Mike steps up to the mike,
pumped up, excited,
at the meeting of the local chapter of the BNP,
hands trembling, brandishing a high-velocity rifle.
“Your right and mine!” he barks,
waving the weapon like a flag
before their starry eyes
to rapturous applause.
“No banker gonna take this from me,” he pauses.
“No Jew lawyer or judge.
No pink-clad feminists, no poofs, no black
boy just off the boat with a cob on about human rights.
Not even me own mum.
No eggheads or EU bureaucrats. No spineless
spastics, no socialized medicine touting NHS doctors and nurses,
no old folk, no neurotic bleeding heart conscientious-objector types
sporting their shameful white poppies on Remembrance Day.
None of the above!” He slams the rifle down on the podium.
“This,” he lingeringly fingers the trigger,
“is where—finally—the buck comes to a stop.”
Several undercover police officers erupt in standing ovation,
as Mike struts back to his seat, proud of the work he has done.
The party chairman
shakes Mike’s hand and invites him
to join the rugby club. Welcome
to the scrum. “A bit rough around
the edges, but he has a certain charm.
Good for pulling the young folk in,”
the club chairman remarks casually later
to his posh golfing buddies over a beer.
The blunt lead air-gun pellet bounces off of the birch tree,
and rebounds whizzing thrillingly around the boy’s
blond locks, frustrating the irresistible urge to hunt and kill.
Better guns are advertised in magazines, he thinks.
Dirty Harry on TV.
And now he has that job at the meat-packing factory,
the sky’s the limit, despite all that nonsense at school.
He smells bad all the time, but the blood
and his pristine white abattoir uniform
proudly bear the colors of the English national flag.
Buy British Meat is the slogan
that adorns the company’s messages on billboards
and in the intervals in the evening soaps.
The girlfriend-to-be gags on pork pies,
every time she thinks of him, pony-tail
tucked up neatly under her standard-issue
white health&safety-approved company hat.
She works in accounts. Mike
drools over pictures of ninjas and swordsticks
in off-beat fanzines as he warms up
dinner in the microwave
and watches the guts being washed off of the clothes
in the new Electrolux washing-machine. The appliance
of science. Sci-fi explains it all.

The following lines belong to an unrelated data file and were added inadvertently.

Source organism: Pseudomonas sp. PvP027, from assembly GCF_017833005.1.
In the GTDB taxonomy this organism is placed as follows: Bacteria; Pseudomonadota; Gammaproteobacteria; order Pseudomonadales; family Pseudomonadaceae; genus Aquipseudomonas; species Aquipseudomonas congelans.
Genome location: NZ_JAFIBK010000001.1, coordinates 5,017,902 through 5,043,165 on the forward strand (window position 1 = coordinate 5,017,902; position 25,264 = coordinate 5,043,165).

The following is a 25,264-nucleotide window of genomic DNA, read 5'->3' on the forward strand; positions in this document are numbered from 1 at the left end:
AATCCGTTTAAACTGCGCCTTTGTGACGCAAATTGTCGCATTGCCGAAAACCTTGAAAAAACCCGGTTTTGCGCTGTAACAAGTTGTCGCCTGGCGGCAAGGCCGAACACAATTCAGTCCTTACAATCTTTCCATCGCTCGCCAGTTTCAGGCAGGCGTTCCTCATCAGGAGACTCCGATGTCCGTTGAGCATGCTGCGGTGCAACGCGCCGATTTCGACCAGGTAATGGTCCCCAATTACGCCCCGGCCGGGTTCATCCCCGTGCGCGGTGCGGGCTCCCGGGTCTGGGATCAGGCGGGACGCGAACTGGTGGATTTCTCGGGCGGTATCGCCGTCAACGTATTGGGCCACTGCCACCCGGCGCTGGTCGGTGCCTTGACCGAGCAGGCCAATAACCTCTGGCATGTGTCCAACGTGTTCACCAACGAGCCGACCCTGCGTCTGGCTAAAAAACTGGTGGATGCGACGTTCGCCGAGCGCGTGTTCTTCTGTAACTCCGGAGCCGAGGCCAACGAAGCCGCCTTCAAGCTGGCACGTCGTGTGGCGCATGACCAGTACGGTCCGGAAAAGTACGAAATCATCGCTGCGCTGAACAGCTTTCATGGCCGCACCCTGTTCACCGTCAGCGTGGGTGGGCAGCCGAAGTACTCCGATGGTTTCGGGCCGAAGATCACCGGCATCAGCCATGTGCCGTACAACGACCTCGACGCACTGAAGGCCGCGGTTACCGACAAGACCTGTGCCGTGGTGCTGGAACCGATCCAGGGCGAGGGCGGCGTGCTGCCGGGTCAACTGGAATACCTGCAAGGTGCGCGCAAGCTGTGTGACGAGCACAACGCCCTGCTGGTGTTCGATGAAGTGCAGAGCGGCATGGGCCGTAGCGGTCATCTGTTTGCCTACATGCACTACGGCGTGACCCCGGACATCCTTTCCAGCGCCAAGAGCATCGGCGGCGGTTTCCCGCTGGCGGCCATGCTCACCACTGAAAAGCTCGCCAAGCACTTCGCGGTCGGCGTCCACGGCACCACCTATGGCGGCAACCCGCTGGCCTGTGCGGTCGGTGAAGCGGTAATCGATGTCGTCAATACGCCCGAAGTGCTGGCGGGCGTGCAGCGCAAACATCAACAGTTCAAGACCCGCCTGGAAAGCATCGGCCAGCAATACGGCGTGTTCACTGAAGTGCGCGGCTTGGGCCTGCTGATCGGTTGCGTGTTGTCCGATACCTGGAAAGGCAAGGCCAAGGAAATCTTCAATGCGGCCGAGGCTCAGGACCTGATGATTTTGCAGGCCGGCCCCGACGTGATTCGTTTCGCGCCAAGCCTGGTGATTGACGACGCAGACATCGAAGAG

Mike queues up to sign for the package
and the license at the Post Office
among the decrepit picking up their pensions
and the losers pocketing the giros
they scuttle off to squander in betting shops and pubs.
The woods are a welcoming place.
Mike takes a deep breath of cool, wet,
refreshing bark-scented air,
dead leaves crunched underfoot,
folk foraging for firewood,
fungi, ticks, fauna, psychos, family outings—
a sweet bouquet of decay.
(14) Michael Angel
The mower shooting
has kicked up a helluva fuss.
The cop copter is back up in the air
overhead. Mike cuts off
through the poplar trees,
darts across the playing field
and scrambles up the well-camouflaged
leafy embankment into the art workshop
of the C of E governed Richard of Gloucester
Middle School closed for recess
that he used to attend.
The walls are adorned with artwork
to celebrate the Harvest Festival
that some kids must have been allowed in
to prepare during the vac. Corn dollies
hang from the ceiling. Some sick fuck
has drawn a wicker man. Fruit is piled
up in imagination for Autumn
and bottled in jars. The fields
blaze with purging flame. Two cop helicopters
now are circling in, a SWAT team moving stealthily
up the embankment. Gruff voices through
trumpets of megaphones,
calling him Michael—no-one ever called him that—
urging him to turn himself in. Mike knows
the game is up, upends the shotgun
and nuzzles it carefully under his chin, says
a little last prayer to Mother Mary,
and paints the stucco of the art workshop ceiling
with a fresco of lead shot, blood, brains
and ears of corn.
“Target down”, a voice crackles over a walkie-
talkie and the cops and the crime-scene clean-up folk move in.
Song # 9 The School Bullies’ Barbers Quartet
We drag you to the underground,
as soon as down appears on chin.
We toy a razor round
your throat but never stick it in.
We order how you cut your hair
to fit in with the crew.
We mock you when your crotch is bare
and when pubes grow there too.
We haunt you in the shower
and on the hockey field.
The teachers give us power
to use the sticks we wield.
We are the social barbers,
expunging all dissent,
our emblem blood-smeared razors,
white foam emolument.
We pull your baby teeth in ways
no fairy can reward.
We darken sunny summer days
when we are sad or bored.